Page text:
Twenty years ago, Erik Niel toured a vacant building in Chattanooga, Tenn. owned by his father, a commercial real estate investor and property manager. Niel and his dad had a certain affinity for the sprawling historic space, which nearly a century ago housed one of the world’s first Coca-Cola bottling plants.
Years later, after graduating from both the University of Texas and culinary school, Niel returned to find that although most of the building had been occupied, the former bottling plant wing was still available. He felt the space had something special and decided to move to Chattanooga and open a restaurant called Easy Bistro.
The history of Coca-Cola and Chattanooga is a storied one that began nearly a century earlier. In 1899, two young attorneys from believed they could build a business around bottling Coca-Cola. In a meeting with Coca-Cola Chief Asa Candler, Benjamin F. Thomas and Joseph B. Whitehead obtained exclusive rights to bottle Coca-Cola – which until then had been sold exclusively as a fountain drink – across most of the United States for the sum of one dollar. A third Chattanooga lawyer, John T. Lupton, soon joined their venture and began to develop what is today the global Coca-Cola bottling system.
The first bottling plant under the new contract opened in Chattanooga in 1899, and a second began operation in Atlanta the following year. By then, realizing they could not raise enough capital to build bottling operations nationwide, Thomas, Whitehead and Lupton decided to seek outside capital. They divided the country into territories and sold bottling rights to local entrepreneurs. By 1909, nearly 400 Coca-Cola bottling plants were operating, most of them family-owned businesses.
The first Chattanooga bottling facility was located at 17 Market Street and then moved into the center of downtown on Broad Street before moving to its current facility in the 1970s. To this day, the city credits much of its prosperity to Coca-Cola, which created jobs and funded landmarks like the Tennessee Aquarium (from the Lyndhurst foundation and Jack Lupton, John's grandson), and creating scholarships like the Coca-Cola Centennial Scholarship.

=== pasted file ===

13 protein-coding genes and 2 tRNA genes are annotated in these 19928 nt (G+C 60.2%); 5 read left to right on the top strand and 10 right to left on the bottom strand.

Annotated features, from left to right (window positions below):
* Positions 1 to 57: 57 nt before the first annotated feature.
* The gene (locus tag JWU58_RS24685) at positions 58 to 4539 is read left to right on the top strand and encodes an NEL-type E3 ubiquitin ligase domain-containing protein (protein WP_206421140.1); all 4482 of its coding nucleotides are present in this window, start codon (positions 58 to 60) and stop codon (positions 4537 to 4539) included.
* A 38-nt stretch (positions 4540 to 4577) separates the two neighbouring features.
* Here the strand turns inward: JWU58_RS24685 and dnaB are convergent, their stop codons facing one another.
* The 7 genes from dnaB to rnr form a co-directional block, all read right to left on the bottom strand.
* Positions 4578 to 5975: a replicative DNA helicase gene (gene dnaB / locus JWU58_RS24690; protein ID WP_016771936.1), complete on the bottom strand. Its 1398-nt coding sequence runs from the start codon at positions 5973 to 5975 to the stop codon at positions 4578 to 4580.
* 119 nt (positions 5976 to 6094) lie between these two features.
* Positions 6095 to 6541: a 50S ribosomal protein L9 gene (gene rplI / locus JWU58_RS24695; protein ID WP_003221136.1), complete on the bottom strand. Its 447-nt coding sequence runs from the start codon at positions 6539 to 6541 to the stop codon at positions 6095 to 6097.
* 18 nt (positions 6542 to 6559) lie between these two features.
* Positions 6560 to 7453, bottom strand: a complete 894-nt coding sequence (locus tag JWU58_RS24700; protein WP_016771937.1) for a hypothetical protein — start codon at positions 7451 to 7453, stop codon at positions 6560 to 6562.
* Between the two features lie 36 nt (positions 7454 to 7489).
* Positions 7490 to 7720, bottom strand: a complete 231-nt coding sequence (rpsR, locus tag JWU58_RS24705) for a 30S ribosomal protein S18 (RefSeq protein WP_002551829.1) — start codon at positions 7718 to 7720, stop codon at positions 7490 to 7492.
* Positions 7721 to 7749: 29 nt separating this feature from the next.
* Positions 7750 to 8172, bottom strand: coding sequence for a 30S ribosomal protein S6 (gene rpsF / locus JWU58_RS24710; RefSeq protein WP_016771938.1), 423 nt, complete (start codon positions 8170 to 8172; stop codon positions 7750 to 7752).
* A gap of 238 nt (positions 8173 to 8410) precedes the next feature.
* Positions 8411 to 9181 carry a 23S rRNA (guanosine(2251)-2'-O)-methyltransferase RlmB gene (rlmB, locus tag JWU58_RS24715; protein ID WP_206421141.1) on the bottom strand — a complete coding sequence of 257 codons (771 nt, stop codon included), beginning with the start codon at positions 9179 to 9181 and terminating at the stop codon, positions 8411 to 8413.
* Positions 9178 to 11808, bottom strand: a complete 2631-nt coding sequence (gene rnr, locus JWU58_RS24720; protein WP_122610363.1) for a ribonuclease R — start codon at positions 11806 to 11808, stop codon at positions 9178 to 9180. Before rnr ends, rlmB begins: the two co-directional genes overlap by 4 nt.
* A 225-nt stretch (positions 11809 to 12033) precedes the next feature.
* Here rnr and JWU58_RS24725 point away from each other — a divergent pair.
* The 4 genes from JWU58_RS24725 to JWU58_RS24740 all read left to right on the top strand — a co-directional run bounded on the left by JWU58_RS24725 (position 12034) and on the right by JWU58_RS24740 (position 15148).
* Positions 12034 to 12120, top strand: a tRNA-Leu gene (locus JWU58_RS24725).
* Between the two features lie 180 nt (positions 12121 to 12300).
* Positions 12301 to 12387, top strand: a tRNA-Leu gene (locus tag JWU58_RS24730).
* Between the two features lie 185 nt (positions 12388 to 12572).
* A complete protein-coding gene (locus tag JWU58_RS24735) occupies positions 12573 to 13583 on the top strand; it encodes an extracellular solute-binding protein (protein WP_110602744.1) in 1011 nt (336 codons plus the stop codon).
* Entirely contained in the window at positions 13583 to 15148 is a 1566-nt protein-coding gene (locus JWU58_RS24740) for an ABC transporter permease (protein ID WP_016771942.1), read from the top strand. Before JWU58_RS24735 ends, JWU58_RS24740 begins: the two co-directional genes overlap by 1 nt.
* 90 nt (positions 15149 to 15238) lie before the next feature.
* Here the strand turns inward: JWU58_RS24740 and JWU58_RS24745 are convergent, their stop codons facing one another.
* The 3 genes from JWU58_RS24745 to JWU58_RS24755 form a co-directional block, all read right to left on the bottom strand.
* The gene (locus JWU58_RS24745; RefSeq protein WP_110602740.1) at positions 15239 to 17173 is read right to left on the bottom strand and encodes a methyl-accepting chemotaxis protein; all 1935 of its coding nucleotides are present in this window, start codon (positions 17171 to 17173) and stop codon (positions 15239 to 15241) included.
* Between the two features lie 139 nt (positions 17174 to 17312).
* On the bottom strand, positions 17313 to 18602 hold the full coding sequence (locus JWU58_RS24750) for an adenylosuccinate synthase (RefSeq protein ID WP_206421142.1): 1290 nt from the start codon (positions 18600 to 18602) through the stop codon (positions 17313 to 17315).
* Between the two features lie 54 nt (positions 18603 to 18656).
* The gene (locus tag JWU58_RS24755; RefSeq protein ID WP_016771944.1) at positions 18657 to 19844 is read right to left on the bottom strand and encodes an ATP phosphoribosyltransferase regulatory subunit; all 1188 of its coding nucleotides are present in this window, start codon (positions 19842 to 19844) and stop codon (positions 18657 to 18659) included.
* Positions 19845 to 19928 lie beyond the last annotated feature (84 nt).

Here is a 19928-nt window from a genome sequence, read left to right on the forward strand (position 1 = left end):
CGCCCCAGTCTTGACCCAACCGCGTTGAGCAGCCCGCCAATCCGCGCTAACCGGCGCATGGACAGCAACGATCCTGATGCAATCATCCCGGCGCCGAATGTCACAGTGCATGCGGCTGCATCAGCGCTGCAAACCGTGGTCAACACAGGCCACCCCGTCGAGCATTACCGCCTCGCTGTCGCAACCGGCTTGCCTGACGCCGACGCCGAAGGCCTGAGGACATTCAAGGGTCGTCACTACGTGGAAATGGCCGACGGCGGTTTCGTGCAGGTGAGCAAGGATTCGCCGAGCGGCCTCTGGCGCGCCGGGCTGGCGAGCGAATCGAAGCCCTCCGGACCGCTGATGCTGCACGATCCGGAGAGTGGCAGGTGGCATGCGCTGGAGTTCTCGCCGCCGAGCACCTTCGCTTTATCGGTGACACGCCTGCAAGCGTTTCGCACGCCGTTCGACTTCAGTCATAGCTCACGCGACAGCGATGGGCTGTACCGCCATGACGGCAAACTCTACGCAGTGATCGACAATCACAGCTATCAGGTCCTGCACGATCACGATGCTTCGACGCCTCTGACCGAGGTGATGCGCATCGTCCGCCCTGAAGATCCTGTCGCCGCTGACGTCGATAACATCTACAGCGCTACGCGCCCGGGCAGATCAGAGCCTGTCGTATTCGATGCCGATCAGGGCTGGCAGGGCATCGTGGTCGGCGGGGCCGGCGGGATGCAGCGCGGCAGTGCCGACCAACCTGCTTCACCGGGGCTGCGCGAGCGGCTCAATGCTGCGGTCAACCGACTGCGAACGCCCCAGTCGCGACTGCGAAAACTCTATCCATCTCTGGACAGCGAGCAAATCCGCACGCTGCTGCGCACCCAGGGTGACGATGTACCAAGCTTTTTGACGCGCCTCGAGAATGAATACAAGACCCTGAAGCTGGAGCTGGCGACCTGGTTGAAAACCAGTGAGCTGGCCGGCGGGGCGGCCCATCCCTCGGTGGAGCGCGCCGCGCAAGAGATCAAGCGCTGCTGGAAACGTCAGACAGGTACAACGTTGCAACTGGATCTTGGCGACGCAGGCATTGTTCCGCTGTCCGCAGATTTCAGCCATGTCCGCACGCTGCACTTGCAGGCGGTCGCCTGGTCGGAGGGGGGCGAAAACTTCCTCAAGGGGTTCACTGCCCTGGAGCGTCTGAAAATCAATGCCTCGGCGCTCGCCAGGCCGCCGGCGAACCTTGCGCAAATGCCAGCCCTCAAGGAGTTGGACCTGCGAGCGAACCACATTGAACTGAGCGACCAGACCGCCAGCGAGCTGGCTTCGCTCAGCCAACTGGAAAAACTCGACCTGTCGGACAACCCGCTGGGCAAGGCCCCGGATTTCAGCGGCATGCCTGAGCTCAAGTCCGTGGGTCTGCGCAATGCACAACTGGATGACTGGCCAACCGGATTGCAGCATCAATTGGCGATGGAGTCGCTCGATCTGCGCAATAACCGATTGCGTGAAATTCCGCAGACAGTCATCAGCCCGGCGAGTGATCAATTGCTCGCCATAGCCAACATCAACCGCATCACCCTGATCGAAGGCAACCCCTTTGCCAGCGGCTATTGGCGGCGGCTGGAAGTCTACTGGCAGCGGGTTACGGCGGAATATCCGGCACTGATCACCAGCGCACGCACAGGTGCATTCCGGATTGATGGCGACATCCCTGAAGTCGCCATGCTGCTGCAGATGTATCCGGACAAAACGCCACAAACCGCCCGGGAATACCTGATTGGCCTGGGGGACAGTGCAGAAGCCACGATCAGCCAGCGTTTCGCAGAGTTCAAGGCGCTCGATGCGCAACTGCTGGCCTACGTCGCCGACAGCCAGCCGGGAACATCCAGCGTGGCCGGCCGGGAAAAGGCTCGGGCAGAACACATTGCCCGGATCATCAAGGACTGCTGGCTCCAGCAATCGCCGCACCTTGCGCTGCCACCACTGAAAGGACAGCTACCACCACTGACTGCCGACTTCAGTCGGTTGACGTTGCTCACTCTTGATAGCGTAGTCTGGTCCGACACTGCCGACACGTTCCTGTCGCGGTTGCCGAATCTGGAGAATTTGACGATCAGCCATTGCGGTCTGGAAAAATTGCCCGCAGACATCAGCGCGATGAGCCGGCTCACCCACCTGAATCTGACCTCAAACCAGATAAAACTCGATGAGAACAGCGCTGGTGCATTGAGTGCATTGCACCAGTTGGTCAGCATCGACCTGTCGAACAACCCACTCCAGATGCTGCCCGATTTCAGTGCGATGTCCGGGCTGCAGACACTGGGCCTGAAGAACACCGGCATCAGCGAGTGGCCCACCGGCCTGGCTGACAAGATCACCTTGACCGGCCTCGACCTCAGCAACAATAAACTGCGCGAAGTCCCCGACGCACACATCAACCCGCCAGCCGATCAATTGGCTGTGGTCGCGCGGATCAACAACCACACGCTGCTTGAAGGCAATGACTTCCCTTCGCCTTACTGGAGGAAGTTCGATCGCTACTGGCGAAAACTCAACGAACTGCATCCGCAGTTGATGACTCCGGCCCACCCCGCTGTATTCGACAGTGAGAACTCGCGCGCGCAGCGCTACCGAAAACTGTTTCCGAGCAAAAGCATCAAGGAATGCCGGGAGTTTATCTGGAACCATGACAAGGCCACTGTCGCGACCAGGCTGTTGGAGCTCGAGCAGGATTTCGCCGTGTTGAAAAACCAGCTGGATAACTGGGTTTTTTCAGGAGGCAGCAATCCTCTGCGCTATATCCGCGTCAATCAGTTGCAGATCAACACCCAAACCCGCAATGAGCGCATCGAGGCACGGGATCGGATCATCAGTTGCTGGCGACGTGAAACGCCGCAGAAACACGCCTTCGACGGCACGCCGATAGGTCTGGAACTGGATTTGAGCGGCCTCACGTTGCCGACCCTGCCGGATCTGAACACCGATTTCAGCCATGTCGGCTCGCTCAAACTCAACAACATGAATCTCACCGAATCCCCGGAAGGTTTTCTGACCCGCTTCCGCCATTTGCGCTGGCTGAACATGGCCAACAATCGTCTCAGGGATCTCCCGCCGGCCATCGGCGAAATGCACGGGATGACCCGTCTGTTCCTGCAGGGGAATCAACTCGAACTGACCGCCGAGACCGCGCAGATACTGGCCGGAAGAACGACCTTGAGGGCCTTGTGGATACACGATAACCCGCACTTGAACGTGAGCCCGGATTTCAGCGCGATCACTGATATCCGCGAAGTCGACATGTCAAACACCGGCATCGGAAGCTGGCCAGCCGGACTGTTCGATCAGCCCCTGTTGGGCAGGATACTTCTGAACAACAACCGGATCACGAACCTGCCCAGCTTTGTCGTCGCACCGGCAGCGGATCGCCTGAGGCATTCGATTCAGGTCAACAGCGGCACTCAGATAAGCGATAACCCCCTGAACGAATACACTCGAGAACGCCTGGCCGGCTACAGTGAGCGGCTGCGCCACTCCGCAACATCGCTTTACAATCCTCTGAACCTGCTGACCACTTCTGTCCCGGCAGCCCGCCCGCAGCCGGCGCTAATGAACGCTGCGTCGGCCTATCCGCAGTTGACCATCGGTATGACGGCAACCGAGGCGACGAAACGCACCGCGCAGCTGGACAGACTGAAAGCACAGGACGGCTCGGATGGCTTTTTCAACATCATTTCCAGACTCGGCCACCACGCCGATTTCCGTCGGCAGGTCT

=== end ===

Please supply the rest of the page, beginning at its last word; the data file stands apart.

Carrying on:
Knowing the city's history with Coca-Cola and the draw of this particular building, Niel knew he had to let the space – which was very ornate, modern and art deco for its time – dictate the design of his restaurant.
“People thought differently back then,” Niel said. “They put money into a building so it could be a centerpiece of something, a fabric of the community.”
The building’s exterior featured beautiful cast iron lamps. Inside, high ceilings and tile floors added touches of grandeur. Niel’s wife, Amanda, a designer, changed as little as possible about the interior. They did, however, paint the lightly colored walls and white ceiling black to create a cozier, more intimate feel. For the rest of the design features they added, they were cognizant of making sure they stayed true to the time period when Coca-Cola called it home. The result is a welcoming restaurant that resonates across time periods and doesn't feel dated.
Niel's cuisine throws back to the old world French — with bistro and brasserie classics — think steak frites, mussels and oysters. Although the menu has morphed over the years, Niel keeps those classic dishes on the menu for his regulars and those who just want simple, good food.
Easy Bistro serves Coca-Cola products, bottled of course, with a few signature twists. A fun wake-me-up concoction called the Daywalker –made with Coca-Cola from Mexico, espresso, lime and sugar – is a brunch favorite.
“It's fun to feel the history of the place," say Niel. “We often have people popping by who are descendants of those who worked at the original plant. They share great stories and just solidify how much of an impact Coca-Cola has had on Chattanooga."